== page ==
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Childhood Illnesses

Ear Wax

Ear wax acts as a protective barrier in the ear. It stops dirt getting to the ear drum, and acts as waterproofing for the ear.

Some people have more ear wax than others. Young children can often have a lot of ear wax. It is mostly nothing to worry about and does not need removing. Ear wax is designed to come away on its own and you may notice this sometimes - it is nothing to worry about.


Treating Ear Wax

Ear wax can become a problem when it is not left to come away from the ear by itself. Although it can be tempting, don't poke or prod ear wax with cotton buds or any other object into the ear. Doing this can push  earwax down into the ear. The earwax can then become hard and cause a blockage.

Instead, wipe away any ear wax you can easily see around the outer ear with a warm, damp flannel.

If ear wax hardens and cannot come out on its own it might cause a ringing noise in the ear, mild earache and/or make hearing difficult. If this happens talk to your local pharmacist who will suggest the best way to treat the problem.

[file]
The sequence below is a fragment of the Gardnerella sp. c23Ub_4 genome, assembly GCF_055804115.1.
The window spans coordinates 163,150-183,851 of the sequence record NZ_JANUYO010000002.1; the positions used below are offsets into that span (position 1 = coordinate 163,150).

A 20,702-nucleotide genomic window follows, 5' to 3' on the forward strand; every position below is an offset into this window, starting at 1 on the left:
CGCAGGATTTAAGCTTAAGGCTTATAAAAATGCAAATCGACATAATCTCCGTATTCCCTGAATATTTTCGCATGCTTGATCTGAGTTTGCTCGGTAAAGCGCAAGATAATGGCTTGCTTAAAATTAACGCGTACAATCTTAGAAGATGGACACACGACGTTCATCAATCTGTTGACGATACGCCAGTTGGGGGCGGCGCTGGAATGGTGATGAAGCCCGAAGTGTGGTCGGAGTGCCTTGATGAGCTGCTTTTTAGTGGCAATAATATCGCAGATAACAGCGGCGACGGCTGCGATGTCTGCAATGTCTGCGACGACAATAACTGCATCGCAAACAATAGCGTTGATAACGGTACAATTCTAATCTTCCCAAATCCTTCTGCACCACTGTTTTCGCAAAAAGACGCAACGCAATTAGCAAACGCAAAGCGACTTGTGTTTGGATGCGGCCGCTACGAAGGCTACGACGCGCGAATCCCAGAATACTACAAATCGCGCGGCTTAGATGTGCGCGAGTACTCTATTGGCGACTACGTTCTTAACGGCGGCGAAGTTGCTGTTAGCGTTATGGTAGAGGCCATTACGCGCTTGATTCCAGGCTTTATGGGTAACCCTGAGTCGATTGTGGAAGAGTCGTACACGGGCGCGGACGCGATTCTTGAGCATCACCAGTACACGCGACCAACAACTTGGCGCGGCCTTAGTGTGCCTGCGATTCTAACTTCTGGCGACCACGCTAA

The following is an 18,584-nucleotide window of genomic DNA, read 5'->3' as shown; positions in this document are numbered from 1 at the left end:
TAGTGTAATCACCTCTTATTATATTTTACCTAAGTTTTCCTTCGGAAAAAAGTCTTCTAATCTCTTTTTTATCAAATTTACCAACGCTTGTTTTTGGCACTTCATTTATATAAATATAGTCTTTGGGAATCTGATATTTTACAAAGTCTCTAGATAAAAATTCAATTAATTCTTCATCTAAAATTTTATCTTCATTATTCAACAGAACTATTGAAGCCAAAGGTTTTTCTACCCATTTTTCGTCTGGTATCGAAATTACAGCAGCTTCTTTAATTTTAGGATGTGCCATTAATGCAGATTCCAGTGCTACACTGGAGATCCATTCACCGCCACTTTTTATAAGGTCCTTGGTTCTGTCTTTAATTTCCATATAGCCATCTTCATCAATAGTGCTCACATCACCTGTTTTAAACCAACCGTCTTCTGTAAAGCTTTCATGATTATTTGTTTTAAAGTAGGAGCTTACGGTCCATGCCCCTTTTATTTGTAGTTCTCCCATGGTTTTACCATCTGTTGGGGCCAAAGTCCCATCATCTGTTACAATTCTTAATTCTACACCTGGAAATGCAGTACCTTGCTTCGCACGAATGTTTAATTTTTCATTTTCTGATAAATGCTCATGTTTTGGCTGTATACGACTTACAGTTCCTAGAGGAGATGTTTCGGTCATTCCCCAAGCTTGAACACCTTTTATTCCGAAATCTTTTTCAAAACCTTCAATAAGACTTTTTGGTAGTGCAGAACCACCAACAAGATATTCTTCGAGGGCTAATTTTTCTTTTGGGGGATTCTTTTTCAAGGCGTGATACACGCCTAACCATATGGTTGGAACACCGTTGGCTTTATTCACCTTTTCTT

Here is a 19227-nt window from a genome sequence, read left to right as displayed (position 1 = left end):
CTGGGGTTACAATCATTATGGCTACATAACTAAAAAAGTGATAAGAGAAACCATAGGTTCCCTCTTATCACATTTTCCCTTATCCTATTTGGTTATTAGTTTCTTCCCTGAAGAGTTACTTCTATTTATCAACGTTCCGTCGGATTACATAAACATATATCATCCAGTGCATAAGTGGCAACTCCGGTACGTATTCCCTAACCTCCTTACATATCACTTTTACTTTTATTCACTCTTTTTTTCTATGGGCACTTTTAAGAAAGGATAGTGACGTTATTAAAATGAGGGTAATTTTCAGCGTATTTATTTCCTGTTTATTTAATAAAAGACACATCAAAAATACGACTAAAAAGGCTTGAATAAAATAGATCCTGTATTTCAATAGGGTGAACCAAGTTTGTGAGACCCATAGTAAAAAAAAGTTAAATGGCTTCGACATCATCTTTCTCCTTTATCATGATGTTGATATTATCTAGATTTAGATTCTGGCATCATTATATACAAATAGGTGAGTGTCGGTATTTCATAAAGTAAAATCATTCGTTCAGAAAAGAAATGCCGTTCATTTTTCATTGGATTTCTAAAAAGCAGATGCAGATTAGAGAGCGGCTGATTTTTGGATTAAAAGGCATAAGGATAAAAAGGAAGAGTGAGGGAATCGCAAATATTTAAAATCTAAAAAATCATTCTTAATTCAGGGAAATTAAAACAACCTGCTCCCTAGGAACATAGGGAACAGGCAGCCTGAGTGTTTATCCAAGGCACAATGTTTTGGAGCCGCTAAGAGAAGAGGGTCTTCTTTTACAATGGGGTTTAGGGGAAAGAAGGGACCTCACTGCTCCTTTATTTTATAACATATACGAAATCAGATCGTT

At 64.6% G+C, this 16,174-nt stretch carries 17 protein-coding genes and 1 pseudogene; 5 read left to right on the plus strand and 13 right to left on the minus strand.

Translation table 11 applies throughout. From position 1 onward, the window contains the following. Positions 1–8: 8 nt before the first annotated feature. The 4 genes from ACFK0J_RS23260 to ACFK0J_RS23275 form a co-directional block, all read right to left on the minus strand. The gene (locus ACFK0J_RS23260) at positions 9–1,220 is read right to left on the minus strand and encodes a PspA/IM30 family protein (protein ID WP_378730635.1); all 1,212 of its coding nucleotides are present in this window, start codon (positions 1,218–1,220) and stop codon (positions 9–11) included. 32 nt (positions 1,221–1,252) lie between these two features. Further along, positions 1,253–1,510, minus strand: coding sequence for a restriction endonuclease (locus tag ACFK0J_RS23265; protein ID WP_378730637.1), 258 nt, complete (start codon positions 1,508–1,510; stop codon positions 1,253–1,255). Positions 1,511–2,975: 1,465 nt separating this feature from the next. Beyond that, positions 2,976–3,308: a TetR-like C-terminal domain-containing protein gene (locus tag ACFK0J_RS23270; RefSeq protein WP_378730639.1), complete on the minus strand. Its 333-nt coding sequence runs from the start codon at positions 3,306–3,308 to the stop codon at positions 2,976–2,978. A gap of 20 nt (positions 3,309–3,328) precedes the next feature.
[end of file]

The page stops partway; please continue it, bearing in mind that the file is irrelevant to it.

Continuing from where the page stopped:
Earwax does not cause glue ear – that is different and is caused by a fluid build up in the middle ear.


Who can Help?

If your child seems in a lot of pain in their ear it is not likely to be caused by wax – contact your GP practise or 111 for advice.

You can also contact the Healthy Child Programme by calling Just One Number on 0300 300 0123 or texting Parentline on 07520 631590. Our opening hours are 8am-6pm Monday-Friday (excluding bank holidays) and 9am-1pm on Saturdays.

If you are 11-19 you can text ChatHealth on 07480 635060 for confidential advice from one of our team.

The Lullaby Trust - Baby Check App- This app has simple checks that you can do if your baby is ill and helps you think about whether they need to see a doctor or health professional.

You can speak to other Norfolk parents and carers by clicking our online community forum below.

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